Consumer Confidence Unexpectedly Cools in May

U.S. consumer confidence unexpectedly cooled in May, falling to the lowest level in four months as Americans became more pessimistic about the job market and economic outlook, according to a private sector report released on Tuesday.

The Conference Board, an industry group, said its index of consumer attitudes fell to 64.9 from a downwardly revised 68.7 the month before, short of expectations for a gain to 70.0.

It was the lowest level since January. April's figure was originally reported as 69.2.

The expectations index fell to 77.6 from 80.4, while the present situation index declined to 45.9 from 51.2. Both indexes were also at the lowest level since January.

"Consumers were less positive about current business and labor market conditions, and they were more pessimistic about the short-term outlook," Lynn Franco, director of The Conference Board Consumer Research Center, said in a statement.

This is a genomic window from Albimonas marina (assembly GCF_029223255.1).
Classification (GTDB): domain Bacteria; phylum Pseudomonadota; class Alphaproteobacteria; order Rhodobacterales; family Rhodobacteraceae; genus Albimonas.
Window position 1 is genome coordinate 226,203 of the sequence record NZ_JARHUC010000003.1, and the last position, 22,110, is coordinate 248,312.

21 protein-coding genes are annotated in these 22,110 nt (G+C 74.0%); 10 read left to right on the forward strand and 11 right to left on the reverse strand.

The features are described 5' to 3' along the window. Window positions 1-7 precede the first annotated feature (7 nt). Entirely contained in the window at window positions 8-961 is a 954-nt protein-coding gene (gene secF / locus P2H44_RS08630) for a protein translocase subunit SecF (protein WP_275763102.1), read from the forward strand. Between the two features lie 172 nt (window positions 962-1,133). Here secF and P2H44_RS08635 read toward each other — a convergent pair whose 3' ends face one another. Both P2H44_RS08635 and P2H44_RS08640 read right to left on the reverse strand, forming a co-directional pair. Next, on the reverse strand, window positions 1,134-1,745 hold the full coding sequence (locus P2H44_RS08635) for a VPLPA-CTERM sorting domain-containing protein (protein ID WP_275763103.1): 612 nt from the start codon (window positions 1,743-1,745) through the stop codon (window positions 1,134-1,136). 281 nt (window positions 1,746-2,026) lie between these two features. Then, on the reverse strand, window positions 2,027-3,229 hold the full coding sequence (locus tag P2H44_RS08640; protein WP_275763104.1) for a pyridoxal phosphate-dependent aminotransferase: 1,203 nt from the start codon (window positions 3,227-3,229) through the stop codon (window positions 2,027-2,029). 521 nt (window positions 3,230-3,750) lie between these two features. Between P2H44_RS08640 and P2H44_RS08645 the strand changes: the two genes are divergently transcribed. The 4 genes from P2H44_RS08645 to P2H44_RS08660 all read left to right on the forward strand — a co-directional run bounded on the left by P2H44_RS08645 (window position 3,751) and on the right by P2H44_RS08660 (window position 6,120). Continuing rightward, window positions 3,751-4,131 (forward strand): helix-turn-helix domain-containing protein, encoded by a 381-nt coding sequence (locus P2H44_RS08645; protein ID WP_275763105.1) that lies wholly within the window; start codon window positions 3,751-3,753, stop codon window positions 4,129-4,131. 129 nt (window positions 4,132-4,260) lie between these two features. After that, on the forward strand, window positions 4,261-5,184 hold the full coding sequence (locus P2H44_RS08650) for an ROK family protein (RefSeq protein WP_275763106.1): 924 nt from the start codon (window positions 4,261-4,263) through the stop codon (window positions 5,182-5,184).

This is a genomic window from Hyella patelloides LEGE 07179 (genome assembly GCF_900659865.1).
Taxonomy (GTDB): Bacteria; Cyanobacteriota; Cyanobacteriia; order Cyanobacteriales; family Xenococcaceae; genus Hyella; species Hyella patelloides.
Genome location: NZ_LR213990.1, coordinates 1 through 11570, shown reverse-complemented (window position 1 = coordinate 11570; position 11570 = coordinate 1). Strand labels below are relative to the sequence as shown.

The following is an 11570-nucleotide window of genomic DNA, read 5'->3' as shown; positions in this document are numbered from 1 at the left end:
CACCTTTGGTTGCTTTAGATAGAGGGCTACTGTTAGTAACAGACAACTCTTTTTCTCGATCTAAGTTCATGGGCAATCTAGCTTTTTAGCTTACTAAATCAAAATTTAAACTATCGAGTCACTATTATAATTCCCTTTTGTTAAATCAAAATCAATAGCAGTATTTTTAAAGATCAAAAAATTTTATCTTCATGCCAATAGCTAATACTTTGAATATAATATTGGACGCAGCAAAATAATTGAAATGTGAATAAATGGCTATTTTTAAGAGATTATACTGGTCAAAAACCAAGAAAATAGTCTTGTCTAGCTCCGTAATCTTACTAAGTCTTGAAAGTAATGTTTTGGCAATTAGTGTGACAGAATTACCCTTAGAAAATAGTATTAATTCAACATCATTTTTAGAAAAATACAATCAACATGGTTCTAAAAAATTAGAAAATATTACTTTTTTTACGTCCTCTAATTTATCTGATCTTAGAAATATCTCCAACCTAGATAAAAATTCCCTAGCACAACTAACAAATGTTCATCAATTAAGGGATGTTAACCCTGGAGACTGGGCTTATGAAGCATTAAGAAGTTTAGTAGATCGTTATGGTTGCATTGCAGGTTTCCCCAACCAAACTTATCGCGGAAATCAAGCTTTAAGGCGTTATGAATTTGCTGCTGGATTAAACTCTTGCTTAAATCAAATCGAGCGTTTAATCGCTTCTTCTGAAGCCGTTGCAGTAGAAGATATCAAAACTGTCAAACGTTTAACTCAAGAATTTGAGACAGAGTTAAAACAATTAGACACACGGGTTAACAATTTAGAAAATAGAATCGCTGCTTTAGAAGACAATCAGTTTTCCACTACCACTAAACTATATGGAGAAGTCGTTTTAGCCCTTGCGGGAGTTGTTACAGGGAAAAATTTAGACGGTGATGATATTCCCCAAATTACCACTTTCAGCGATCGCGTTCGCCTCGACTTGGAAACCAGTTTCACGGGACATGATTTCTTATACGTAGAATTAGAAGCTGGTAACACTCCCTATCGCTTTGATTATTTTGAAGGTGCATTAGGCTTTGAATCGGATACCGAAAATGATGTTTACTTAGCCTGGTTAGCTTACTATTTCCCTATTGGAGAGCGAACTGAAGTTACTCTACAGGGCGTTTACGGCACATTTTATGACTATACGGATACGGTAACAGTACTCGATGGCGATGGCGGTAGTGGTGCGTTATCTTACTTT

"However, consumers were more upbeat about their income prospects, which should help sustain spending."

Consumers' labor market assessment soured with the "jobs hard to get" gauge rising to 41.0 percent from 38.1 percent the month before, and the "jobs plentiful" index falling to 7.9 percent from 8.4 percent.

Still, consumers felt better about price increases with expectations for inflation in the coming 12 months falling to 5.6 percent from 5.8 percent.